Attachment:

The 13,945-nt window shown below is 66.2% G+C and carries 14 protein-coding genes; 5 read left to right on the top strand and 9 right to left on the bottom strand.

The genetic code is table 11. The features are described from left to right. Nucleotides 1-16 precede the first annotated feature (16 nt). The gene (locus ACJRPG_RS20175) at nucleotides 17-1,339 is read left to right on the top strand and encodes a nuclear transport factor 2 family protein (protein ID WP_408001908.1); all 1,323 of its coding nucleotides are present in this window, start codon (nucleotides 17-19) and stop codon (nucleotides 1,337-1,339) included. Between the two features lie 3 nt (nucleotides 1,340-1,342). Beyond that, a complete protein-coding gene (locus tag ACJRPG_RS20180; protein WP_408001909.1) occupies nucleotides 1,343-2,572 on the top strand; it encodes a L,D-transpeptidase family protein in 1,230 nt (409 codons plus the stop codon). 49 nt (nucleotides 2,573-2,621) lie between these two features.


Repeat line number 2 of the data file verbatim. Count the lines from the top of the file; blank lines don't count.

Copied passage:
The genetic code is table 11. The features are described from left to right. Nucleotides 1-16 precede the first annotated feature (16 nt). The gene (locus ACJRPG_RS20175) at nucleotides 17-1,339 is read left to right on the top strand and encodes a nuclear transport factor 2 family protein (protein ID WP_408001908.1); all 1,323 of its coding nucleotides are present in this window, start codon (nucleotides 17-19) and stop codon (nucleotides 1,337-1,339) included. Between the two features lie 3 nt (nucleotides 1,340-1,342). Beyond that, a complete protein-coding gene (locus tag ACJRPG_RS20180; protein WP_408001909.1) occupies nucleotides 1,343-2,572 on the top strand; it encodes a L,D-transpeptidase family protein in 1,230 nt (409 codons plus the stop codon). 49 nt (nucleotides 2,573-2,621) lie between these two features.